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A doll’s house

1. Henrik Ibsen is considered the father of Modern Drama and Realism. The playwright was seen as a social critic and agitator for women’s rights and a pioneer in the transformation and revolution of modern drama. His play A Doll’s House angered the establishment because it exposed and challenged common ways of thinking. European theatres in the 19th century were expected to represent the strict mores of family traditions of the time, while his plays sought to attack realistic social problems associated with gender roles. He had a critical eye and emphasized the issues of morality. Through his style he developed a set of dramatic theatrical conventions with the aim of bringing greater fidelity of real life to scripts and performances by using method acting. He depicts the social realities of his time with theatrical formats such as ‘problem plays’, which were set to expose something about society, such as corruption and hypocrisy. Moreover, he liked to engage in complex characters, such as rebellious women, (praised) abusive husbands and (underestimated) sensitive men. These typesets had the aim to highlight the limited scope of expectations put onto the individuals of the time.

2a. Exposition: It is when Nora comes home from Christmas shopping. Torvald and Nora get into a discussion about her spending habits. We get to see the foreshadowing of how oppressive and condescending Torvald is and how their relationship dynamic escalates.

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2b. Rising Action: Nora gets an unexpected visit from her old friend Mrs. Linde. As they talk, Linde tells her about being a widow and how lonely she is. Nora also confesses her biggest secret. In the meantime, Linde hopes she can get a job from Torvald. Krogstad’s visit and blackmailing is also an aspect of conflict because he threatens Nora to tell her husband about her past crime.

2c. Climax: Torvald reads Krogstad’s letter and his later reaction. Torvald has to fire someone for Mrs. Linde to get a job, so he fires Krogstad, Nora is in a lot of debt because of her sick father’s medical bills. Krogstad is related to Nora’s debt collector and is aware of her situation. Nora’s marriage is on the line because of a letter Krogstad wrote to Torvald about Nora forging her dad’s signature to get a loan for Torvald’s medical bills.

2d. Falling Action: Krogstad threatens Nora to tell her husband her big secret if he does not get his job back. He lends her money. Nora didn’t do it right as she forges a signature.

2e. Resolution: Nora leaves Torvald. She believes it would be best for everyone if she finds herself.

3. Women ought to have opinions of their own on subjects of public interests.

Women should be able to vote.

Women should have a right to education

A right to their own dignity and independence, identity.

To take on traditional male roles, to be taken seriously, to be considered equal.s

Women were expected to restrict their sphere of interest to the home and family – cooking, cleaning, and child rearing.

Women were not encouraged to obtain a real education.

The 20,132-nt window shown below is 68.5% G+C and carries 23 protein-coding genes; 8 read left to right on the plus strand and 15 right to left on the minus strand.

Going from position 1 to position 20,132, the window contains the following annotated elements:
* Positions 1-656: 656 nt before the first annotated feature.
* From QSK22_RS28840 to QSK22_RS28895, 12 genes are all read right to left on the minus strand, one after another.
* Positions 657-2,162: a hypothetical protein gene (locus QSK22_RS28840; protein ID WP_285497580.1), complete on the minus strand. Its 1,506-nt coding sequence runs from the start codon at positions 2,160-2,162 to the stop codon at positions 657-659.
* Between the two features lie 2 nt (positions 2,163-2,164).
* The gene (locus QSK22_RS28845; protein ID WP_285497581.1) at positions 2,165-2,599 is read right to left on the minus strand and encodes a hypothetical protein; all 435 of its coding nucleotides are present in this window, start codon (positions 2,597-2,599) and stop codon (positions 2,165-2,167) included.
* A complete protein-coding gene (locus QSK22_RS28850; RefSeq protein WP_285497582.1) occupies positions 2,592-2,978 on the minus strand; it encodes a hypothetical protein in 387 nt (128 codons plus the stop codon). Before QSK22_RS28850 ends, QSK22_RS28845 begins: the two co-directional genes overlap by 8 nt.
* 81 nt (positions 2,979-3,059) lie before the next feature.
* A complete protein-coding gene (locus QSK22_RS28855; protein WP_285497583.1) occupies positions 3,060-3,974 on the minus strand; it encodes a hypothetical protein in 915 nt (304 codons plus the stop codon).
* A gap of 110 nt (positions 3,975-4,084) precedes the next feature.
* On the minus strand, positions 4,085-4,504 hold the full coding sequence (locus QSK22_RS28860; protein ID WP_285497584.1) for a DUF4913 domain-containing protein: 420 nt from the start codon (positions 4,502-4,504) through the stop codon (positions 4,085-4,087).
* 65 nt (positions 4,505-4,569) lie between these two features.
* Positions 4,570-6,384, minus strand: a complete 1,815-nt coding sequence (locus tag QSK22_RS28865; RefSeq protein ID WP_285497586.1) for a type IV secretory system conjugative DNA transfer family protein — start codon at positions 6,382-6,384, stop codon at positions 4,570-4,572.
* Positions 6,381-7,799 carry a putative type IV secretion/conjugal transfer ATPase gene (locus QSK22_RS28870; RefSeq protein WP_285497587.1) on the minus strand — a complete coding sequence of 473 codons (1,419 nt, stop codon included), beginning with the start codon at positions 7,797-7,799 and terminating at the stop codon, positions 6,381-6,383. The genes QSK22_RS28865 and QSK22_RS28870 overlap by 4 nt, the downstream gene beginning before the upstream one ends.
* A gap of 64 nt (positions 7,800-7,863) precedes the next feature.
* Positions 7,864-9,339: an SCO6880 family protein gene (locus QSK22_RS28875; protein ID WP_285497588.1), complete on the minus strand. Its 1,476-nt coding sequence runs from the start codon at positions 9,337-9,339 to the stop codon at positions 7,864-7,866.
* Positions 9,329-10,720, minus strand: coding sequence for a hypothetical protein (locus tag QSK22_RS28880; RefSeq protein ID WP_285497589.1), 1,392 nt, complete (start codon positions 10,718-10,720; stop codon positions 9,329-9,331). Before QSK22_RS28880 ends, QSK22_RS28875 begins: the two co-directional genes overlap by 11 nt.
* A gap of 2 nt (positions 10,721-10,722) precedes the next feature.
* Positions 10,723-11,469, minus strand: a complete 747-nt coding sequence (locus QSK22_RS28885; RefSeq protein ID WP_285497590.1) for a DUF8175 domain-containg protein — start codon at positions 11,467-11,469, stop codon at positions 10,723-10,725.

Women were not encouraged to obtain a real education or pursue a professional career.

They were considered second-class citizens and had no access to birth control.

After marriage, women did not have the right to own their own property, to keep their own wages, or sign a contract.

Women could not vote, they were shut out of political activity.

Their free time was not supposed to be spent socializing – it was devoted to doing laundry, sewing, maintenance of the house and family.

The lack of freedom: Nora had to stay home and to attend her duties as a woman. She had no right to her own independence or sphere of interest

The lack of property rights: Nora needed a man’s signature – her husband’s or her father to sign a contract or obtain a loan

4. Her dad’s doll

Her children are her dolls

Torvald’s doll

Letting people dictate her entire life

She becomes a human, as in her own person by breaking free from the norms established to what being a woman is. She is a submissive doll per se, as she corresponds to the ideal wife of the era, yet she rebels in small ways as the story unfolds. She acts and dresses like a doll. She is controlled by her husband and his expectations until she breaks free from them and becomes an individual.

5. His most predominant trait is being an arrogant, two-faced human being. He is a product of his times. He condescends and patronizes Nora, acts like he’s the dominant partner. Since she must hide her loan from him, as a stereotypical husband, he could never accept the idea that his wife helped save his life. He is very self-involved. He does not see her as a partner, but rather as a toy, a child, something he owns. As her husband, Torvald does not respect her nor treat her like an adult capable of making her own decisions. Also, he feels empowered by the fact that he is dominating her as her husband. This reinforces his position of authority adding on to having a new position at the bank. He indeed views Nora as a plaything to be teased, belittled and admire at the same time. Overall, Torvald is very concerned with his place and status in society. He allows his emotions to be defined by societal standards. He embraces the belief that a man’s role is to protect and control his partner. He enjoys being the one Nora relies on and interacts with her as her superior. Even if he embraces the power he has as a man, he is the one who is more childlike: ‘Torvald is so fastidious, he cannot face up to anything ugly’ claims Dr Rank (Ibsen, 1879). He finds that he must be sheltered from the realities of the world. Torvald is overly conscious of what other people’s perspective of him and his position in the community. For example, his explanation of rejecting Nora’s request that Krogstad be kept at the office would make him ‘a laughing stock in front of the entire staff’ (Ibsen, 1879), suggests that he prioritizes his reputation over his wife’s desires. This demonstrates his internalized need of respect from the public’s eye in his reaction to Nora’s deceit.

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He claims that she ruined his happiness, yet he insists that she stays at the house in order to save the appearance as a wholesome family.